Blog

The News and musings from the yards, barrel halls and tasting panels, and from on the road traveled between.

Nga Pakiaka Morehu o te Whānau

This initiative aimed to increase awareness amongst ahi kā whānau of their historical roles and responsibilities as kaitiaki, whilst at the same time contributing to whanaungatanga within Rangitāne whānau, hapū and iwi. Key project activities centred around a series of storytelling wānanga on various cultural and spiritual sites that are integral to Rangitāne identity. Resources developed through this initiative have

Measuring the Economic Impact of Whānau Ora Programmes: He Toki ki te Mahi Case Study

Research to improve decisions and outcomes in business, resource and environmental issues. The Agribusiness and Economics Research Unit (AERU) operates at Lincoln University, providing research expertise for a wide range of international, national and local organisations. AERU research focuses on business, resource and environmental issues. The Agribusiness and Economics Research Unit (AERU) has four main areas of focus. These areas

Whānau Ora Navigators Initial Research for Te Putahitanga O Te Waipounamu

Whānau Ora Navigators work with whānau and families to identify their needs and aspirations, support their participation in core sectors such as housing, education, primary health and employment and link and coordinate access to specialist services. They have been identified as ‘key drivers’ in the Whānau Ora system (Gifford & Boulton, 2014). Most importantly, Navigators are instrumental in consolidating links

Whānau Wananga – PS Haitama Whānau Trust

The purpose of this initiative was to create a whānau strategy to support re-connection and healing for a whānau that had endured intergenerational harm and trauma. The PS Haitana Whānau Trust members knew their extended whānau, particularly rangatahi, were experiencing continued harm and disconnection and sought to create a healing process of ongoing strength and cultural connection. The wānanga provided

Capability Development Model

Te Taumata, the iwi representative board of Te Pūtahitanga mandated a capability development model of commissioning. This type of model closely aligns with Māori values whilst also being an economically efficient model, capable of generating long term transformative change with a lower investment than traditional service delivery. Capability development is preventative rather than service delivery which is reactive.

Progressive Thinking: Ten Possible Futures for Public & Community Services

While the COVID-19 crisis has reminded us of how underprepared the world was to detect and respond to emerging infectious diseases, it simultaneously revealed how well placed, and effective institutions in Te Ao Māori are in being able to react decisively and positively on behalf of their people. While Government leaders remain focused on navigating the current crisis, we argue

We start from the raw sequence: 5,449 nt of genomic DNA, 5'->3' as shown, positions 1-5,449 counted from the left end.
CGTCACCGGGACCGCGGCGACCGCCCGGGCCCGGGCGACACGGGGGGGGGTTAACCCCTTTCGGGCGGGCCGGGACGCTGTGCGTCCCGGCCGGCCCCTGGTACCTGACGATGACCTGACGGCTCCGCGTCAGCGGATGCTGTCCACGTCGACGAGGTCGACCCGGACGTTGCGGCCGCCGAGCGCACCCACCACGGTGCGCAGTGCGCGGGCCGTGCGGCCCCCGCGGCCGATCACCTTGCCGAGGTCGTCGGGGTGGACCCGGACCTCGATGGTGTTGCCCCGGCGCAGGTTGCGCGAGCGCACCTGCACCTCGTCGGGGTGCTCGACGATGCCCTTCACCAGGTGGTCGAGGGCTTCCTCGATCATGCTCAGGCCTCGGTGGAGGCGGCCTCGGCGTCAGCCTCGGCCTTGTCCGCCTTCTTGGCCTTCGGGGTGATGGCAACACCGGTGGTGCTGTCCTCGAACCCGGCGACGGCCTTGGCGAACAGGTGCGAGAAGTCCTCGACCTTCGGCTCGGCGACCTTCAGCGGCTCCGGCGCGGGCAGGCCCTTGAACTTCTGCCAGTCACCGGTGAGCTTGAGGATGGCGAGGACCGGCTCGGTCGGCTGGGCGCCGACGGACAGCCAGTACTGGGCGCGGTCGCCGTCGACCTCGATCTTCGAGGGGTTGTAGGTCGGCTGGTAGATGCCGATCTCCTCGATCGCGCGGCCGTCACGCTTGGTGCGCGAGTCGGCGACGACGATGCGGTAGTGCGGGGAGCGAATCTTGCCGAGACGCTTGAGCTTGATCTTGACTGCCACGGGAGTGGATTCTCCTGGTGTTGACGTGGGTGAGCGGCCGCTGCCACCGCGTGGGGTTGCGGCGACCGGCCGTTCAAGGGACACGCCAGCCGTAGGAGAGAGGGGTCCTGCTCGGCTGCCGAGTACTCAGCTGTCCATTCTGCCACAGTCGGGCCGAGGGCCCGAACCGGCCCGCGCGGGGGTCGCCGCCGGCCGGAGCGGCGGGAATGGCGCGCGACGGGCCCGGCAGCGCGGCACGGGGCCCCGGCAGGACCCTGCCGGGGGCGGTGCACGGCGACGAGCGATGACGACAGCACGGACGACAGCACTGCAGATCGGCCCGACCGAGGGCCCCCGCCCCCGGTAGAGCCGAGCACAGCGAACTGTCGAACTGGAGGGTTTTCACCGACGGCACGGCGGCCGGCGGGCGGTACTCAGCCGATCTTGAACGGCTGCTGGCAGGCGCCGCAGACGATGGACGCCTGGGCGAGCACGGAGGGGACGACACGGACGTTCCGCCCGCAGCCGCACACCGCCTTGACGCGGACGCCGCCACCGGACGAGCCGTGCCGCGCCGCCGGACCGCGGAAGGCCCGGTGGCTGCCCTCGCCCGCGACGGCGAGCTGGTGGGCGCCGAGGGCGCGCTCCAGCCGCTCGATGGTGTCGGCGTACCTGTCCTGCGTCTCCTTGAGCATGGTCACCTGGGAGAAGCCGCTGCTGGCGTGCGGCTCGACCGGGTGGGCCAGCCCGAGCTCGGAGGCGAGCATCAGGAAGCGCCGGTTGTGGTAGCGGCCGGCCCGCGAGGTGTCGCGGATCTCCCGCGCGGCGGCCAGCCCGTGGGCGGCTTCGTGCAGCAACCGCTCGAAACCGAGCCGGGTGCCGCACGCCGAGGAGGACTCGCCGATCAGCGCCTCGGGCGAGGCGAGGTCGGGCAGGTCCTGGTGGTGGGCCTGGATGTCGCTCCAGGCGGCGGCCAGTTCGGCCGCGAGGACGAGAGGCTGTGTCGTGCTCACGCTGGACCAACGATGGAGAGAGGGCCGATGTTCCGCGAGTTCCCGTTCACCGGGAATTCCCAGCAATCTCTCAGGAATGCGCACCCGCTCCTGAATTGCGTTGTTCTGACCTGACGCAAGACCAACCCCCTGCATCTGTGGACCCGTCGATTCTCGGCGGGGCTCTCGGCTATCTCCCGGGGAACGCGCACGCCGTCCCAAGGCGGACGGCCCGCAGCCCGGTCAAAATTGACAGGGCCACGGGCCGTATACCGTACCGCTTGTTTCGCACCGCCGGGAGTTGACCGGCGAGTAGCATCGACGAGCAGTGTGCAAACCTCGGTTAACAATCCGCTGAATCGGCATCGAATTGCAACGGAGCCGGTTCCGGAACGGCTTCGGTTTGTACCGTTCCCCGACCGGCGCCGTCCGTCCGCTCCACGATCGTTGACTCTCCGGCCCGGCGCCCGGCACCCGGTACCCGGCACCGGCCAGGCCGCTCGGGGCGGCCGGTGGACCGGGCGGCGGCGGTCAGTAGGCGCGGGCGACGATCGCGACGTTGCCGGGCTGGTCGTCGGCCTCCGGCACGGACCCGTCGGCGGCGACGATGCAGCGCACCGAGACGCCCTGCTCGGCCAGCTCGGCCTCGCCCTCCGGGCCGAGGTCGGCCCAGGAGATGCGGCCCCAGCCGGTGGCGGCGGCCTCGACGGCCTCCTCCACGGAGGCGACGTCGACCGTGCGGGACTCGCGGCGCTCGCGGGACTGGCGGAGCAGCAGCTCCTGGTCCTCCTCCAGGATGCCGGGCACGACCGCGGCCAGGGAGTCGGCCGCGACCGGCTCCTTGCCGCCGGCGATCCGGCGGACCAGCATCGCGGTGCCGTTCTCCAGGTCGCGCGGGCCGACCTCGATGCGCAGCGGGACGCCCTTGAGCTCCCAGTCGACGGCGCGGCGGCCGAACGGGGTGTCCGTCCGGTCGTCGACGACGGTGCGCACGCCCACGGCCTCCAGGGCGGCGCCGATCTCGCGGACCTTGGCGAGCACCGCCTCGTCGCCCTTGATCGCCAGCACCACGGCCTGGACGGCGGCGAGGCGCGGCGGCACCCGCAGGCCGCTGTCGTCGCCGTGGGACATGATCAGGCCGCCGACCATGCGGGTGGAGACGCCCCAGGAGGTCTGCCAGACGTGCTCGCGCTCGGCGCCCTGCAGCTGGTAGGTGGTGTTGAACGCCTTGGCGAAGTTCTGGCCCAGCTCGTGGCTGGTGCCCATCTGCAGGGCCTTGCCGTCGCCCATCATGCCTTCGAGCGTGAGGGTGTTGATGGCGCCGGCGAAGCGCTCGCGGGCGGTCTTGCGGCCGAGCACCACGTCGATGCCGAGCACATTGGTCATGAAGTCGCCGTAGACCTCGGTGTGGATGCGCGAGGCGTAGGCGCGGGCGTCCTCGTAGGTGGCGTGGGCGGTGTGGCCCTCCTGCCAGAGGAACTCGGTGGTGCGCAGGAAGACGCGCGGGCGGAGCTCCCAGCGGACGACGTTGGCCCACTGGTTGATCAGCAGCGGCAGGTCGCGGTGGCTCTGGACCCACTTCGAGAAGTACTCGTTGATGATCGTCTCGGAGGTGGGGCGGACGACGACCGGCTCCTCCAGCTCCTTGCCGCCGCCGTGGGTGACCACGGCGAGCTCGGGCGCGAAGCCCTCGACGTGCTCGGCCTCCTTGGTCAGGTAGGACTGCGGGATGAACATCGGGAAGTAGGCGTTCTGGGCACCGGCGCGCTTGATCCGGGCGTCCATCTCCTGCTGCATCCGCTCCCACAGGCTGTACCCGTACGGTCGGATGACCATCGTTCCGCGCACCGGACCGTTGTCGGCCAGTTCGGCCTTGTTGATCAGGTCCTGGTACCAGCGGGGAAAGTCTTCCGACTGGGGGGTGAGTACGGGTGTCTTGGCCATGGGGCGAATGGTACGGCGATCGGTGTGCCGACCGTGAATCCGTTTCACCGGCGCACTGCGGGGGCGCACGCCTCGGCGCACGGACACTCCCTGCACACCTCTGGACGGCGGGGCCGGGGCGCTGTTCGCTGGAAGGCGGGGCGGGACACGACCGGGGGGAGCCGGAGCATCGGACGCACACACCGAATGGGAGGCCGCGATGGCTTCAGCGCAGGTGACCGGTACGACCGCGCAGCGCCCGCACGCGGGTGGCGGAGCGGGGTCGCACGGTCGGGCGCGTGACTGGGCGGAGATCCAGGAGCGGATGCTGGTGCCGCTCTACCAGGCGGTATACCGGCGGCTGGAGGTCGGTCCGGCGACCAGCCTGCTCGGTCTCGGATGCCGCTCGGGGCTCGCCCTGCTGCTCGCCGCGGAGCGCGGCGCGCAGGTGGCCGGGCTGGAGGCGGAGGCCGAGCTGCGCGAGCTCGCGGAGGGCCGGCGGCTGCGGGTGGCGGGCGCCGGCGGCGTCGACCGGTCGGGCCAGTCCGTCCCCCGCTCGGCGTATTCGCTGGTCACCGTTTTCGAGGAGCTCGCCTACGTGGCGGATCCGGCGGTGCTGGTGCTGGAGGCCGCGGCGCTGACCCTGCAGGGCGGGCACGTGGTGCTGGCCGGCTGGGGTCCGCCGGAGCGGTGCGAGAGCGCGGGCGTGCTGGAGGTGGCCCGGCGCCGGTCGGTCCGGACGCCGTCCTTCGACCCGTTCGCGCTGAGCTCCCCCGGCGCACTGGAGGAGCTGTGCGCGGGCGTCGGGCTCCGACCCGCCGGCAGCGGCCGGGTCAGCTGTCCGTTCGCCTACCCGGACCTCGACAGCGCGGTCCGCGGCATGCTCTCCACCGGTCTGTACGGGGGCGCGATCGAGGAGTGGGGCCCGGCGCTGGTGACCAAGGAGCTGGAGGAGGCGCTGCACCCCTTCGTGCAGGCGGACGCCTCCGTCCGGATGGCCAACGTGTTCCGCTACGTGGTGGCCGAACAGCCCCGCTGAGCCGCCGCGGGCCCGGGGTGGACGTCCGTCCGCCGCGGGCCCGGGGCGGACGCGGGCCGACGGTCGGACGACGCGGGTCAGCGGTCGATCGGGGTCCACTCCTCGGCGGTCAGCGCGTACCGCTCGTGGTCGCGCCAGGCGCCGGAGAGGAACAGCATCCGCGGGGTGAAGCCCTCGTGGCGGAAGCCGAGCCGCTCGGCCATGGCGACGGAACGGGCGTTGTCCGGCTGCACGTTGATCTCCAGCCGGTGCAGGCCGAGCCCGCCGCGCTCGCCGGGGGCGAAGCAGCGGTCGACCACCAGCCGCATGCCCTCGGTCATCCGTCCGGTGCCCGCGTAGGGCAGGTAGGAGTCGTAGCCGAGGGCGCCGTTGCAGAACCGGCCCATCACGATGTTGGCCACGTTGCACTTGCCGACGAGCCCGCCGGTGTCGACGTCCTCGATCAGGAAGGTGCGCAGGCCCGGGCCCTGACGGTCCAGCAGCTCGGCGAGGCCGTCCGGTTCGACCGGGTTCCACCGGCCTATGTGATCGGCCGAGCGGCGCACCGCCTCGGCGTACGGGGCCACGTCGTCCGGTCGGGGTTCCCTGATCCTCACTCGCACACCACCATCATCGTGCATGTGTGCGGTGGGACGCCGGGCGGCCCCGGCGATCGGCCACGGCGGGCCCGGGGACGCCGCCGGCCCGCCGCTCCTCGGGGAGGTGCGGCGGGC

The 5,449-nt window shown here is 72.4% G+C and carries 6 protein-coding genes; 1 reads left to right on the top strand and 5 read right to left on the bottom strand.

Kaupapa Māori and the PATH research tool in a post- colonial indigenous context

Planning Alternative Tomorrows with Hope (PATH) is a visual facilitation tool that is used to make strategic plans with whānau and service providers throughout Aotearoa. In this project supported with funding by Nga Pae o Te Maramatanga we use a case study methodology to examine how effective the PATH process is in a Māori context, and if so what aspects

Whānau Ora action research: Evidence of transformation following whānau planning and engagement.

Action research – as part of the wider measurement activity for the Whānau Ora approach – is focused on providing evidence of provider practice, developing improved whānau-centred service delivery and the impact on whānau. The key research question is ‘how could agencies and providers most usefully contribute to best outcomes for whānau?’

Tino Rangatiratanga: How Self-determination Can Heal a Broken Village

This is a powerpoint presentation and resource to understand the link between In-determination and self-determination, violence and abuse, and the breakdown and recovery of the whanau/family unit.

Whānau Ora: What does it mean in practice?

Power point Presentation by Heather Gifford.  A power point explanation of  whanau ora.

Ka whānau mai te reo: Honouring Whānau, Upholding Reo Māori

This is the first report from a 3-year (2012–2015) kaupapa Māori research project that investigates how best to support the continuity of reo Māori development of whānau as they transition between kōhanga reo, kura kaupapa primary, wharekura, secondary and beyond. It aims to provide useful information about the reo Māori education options that are most likely to help whānau achieve

E Rua Ngā Tūru – Attributing causation in Whānau Ora

This presentation explores how causal inferences can be drawn from a ‘natural experiment’, like Whānau Ora. I talk generally about health interventions and a little about the Whānau Ora initiative, and how we might evaluate the effectiveness of these interventions for Māori. I also talk about two chairs, to illustrate what a controlled experiment and what a natural experiment look

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